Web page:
Cathy V. Williams, DVM
Clostridium difficile is a gram-positive, anaerobic bacterium that is increasingly recognized as a serious pathogen in human and veterinary medicine. Clinical disease occurs when pathogenic strains of the organism colonize the intestinal tract, proliferate, and produce endotoxins—a process facilitated by antibiotic exposure and disruption of the normal intestinal microflora. In this report, eight cases of suspected Clostridium difficile-associated diarrhea in lemurs are described.
Diarrhea is a common cause of morbidity and mortality in many species of captive primates, including lemurs. In two surveys of disease of lemurs in captivity, loose or abnormal stool was the most common cause for medical intervention.4,10 Reported infectious causes of enteritis in lemurs include pathogenic enteric bacteria (Salmonella typhimurium, Yersinia enterocolitica, Campylobacter fetus jejuni, enteropathic Escherichia coli, and Klebsiella pneumoniae) and gastrointestinal parasitism. Protozoal parasites, Giardia, Balantidium coli, Entamoeba, and Trichomonas are frequently associated with diarrhea in lemurs, although heavy infections with nematode parasites may be responsible as well.11 No viral enteric diseases have yet been documented in lemurs.
Clostridium difficile is an anaerobic spore-forming gram-positive rod that is recognized as the cause of enteritis in a wide variety of species. It was first identified as the etiologic agent of pseudomembranous colitis in humans in 1978.1 Clostridium difficile-associated diarrhea (CDAD) is now considered to be the most common cause of antibiotic-associated colitis in people. The spectrum of animals reported to be susceptible to developing CDAD secondary to antibiotic therapy include laboratory mammals, horses, swine, cats, penguins, ostriches, prairie dogs, marmosets, and a Kodiak bear.2,6,7,13-17,20,21 Clostridium difficile has also been implicated as causing spontaneous diarrhea not associated with antibiotic therapy in Syrian hamsters, foals, and immunocompromised humans.8,9,18
In 1998, a Coquerel’s sifaka (Propithecus verreauxi coquereli) at the Duke University Primate Center died following a protracted bout with diarrhea. Stool collected the day prior to death was positive for Clostridium difficile toxins A and B. Since then, seven more cases of suspected CDAD have occurred sporadically in lemurs at the Duke University Primate Center. The purpose of this report is to summarize these eight cases with the intent of gaining a better understanding of the clinical symptoms and factors predisposing lemurs to developing CDAD.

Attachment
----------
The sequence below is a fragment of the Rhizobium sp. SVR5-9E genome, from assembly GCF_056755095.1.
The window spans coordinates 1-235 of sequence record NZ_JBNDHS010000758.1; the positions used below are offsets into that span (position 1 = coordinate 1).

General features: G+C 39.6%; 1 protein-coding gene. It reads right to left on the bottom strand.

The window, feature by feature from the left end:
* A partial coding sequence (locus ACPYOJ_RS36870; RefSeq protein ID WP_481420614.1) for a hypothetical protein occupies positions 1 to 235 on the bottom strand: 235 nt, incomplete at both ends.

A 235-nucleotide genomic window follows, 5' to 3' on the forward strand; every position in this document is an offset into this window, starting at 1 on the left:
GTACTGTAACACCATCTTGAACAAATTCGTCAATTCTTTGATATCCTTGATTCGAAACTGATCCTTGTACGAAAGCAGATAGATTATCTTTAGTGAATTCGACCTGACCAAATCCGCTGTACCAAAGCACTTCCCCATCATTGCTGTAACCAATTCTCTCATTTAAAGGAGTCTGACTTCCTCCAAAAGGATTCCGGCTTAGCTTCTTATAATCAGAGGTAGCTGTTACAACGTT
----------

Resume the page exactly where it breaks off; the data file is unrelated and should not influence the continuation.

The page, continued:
A retrospective survey of medical records from eight lemurs at the Duke University Primate Center exhibiting clinical symptoms of diarrhea along with positive Clostridium difficile toxin tests of stool were evaluated. Information on species, age, sex, previous antibiotic therapy, laboratory test results, and outcome of therapy were evaluated.
Routine CBC, serum chemistries, fecal Giardia (ELISA), Cryptosporidia (IFA), and C. perfringens toxin assays were sent to a commercial veterinary diagnostic laboratory (Antech Diagnostics, Farmingdale, NY). Fecal examinations for parasites and ova by direct microscopic exam and zinc sulfate flotation were performed in-house at the Duke University Primate Center, and assays for Clostridium difficile toxins A and B were performed at the Duke University Medical Center’s Clinical Microbiology Laboratory using the C. difficile Tox A/B Test (TECHLAB, Blacksburg, VA). Viral titers to primate rotavirus, parvovirus, cytomegalovirus (SA6), simian immunodeficiency virus, and simian retrovirus 1, 2, and 5 were performed on serum by Esoterix Inc. (Infectious Disease Center, San Antonio, TX).
Eight cases of diarrhea associated with positive tests for Clostridium difficile toxins A and B in stools have been diagnosed in three species of lemurs at the Duke University Primate Center from June 1998 through February 2002. Species affected included one Coquerel’s sifaka (Propithecus verreauxi coquereli), one ring-tailed lemur (Lemur catta), and six black lemurs (two Eulemur macaco macaco and four Eulemur macaco flavifrons). Five of the eight lemurs received antibiotic therapy for unrelated problems prior to developing diarrhea; two lemurs were housed with animals that had developed CDAD secondary to antibiotics but had not received antibiotics themselves; and one developed diarrhea while in quarantine and did not have exposure to antibiotics nor other antibiotic-treated animals. A summary of affected animals and previous antibiotic exposure is presented in Table 1.
The severity of the symptoms and character of the diarrhea varied among individuals and among species. The Coquerel’s sifaka had profuse, watery diarrhea accompanied by complete anorexia and abdominal bloating, while the ring-tailed lemur and the black lemurs had scant, mucoid, bloody diarrhea accompanied by lesser degrees of anorexia, with or without vomiting. Complete blood counts and serum chemistries were performed on six and seven of the affected lemurs, respectively. Leukocytosis with neutrophilia was the most consistent finding present in all six animals tested. Total white blood cell counts ranged from 13,200–18,800/ml, and absolute neutrophil counts ranged from 9,850–16,360/ml. Monocytosis and lymphopenia were variably present. Biochemical abnormalities were consistent with fluid and electrolyte loss from the gastrointestinal tract and included increases in BUN and creatinine present in four of seven animals, and electrolyte abnormalities: hyperphosphatemia in five of seven, and hyponatremia and hypochloremia, each in three of seven animals. One animal each had hypoproteinemia, hypoalbuminemia, and hypoglobulinemia.